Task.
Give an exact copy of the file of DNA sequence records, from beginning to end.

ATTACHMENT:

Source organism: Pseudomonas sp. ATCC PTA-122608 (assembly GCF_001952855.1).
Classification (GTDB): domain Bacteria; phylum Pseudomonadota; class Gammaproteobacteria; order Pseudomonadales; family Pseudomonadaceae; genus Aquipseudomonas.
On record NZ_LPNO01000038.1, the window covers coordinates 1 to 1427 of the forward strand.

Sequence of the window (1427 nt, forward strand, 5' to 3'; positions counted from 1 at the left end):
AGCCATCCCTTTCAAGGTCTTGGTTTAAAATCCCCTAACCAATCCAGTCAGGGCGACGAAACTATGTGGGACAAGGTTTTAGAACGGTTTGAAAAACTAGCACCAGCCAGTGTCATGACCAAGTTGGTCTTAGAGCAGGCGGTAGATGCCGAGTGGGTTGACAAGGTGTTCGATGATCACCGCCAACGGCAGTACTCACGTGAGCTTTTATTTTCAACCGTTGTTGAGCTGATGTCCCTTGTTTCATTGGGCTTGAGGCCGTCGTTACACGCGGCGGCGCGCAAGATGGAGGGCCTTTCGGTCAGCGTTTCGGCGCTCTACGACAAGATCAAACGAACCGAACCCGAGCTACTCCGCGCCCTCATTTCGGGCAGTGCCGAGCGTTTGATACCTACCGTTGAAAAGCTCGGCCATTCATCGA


Source organism: Pseudomonas sp. ATCC PTA-122608 (assembly GCF_001952855.1).
Classification (GTDB): domain Bacteria; phylum Pseudomonadota; class Gammaproteobacteria; order Pseudomonadales; family Pseudomonadaceae; genus Aquipseudomonas.
On record NZ_LPNO01000038.1, the window covers coordinates 1 to 1427 of the forward strand.

Sequence of the window (1427 nt, forward strand, 5' to 3'; positions counted from 1 at the left end):
AGCCATCCCTTTCAAGGTCTTGGTTTAAAATCCCCTAACCAATCCAGTCAGGGCGACGAAACTATGTGGGACAAGGTTTTAGAACGGTTTGAAAAACTAGCACCAGCCAGTGTCATGACCAAGTTGGTCTTAGAGCAGGCGGTAGATGCCGAGTGGGTTGACAAGGTGTTCGATGATCACCGCCAACGGCAGTACTCACGTGAGCTTTTATTTTCAACCGTTGTTGAGCTGATGTCCCTTGTTTCATTGGGCTTGAGGCCGTCGTTACACGCGGCGGCGCGCAAGATGGAGGGCCTTTCGGTCAGCGTTTCGGCGCTCTACGACAAGATCAAACGAACCGAACCCGAGCTACTCCGCGCCCTCATTTCGGGCAGTGCCGAGCGTTTGATACCTACCGTTGAAAAGCTCGGCCATTCATCGA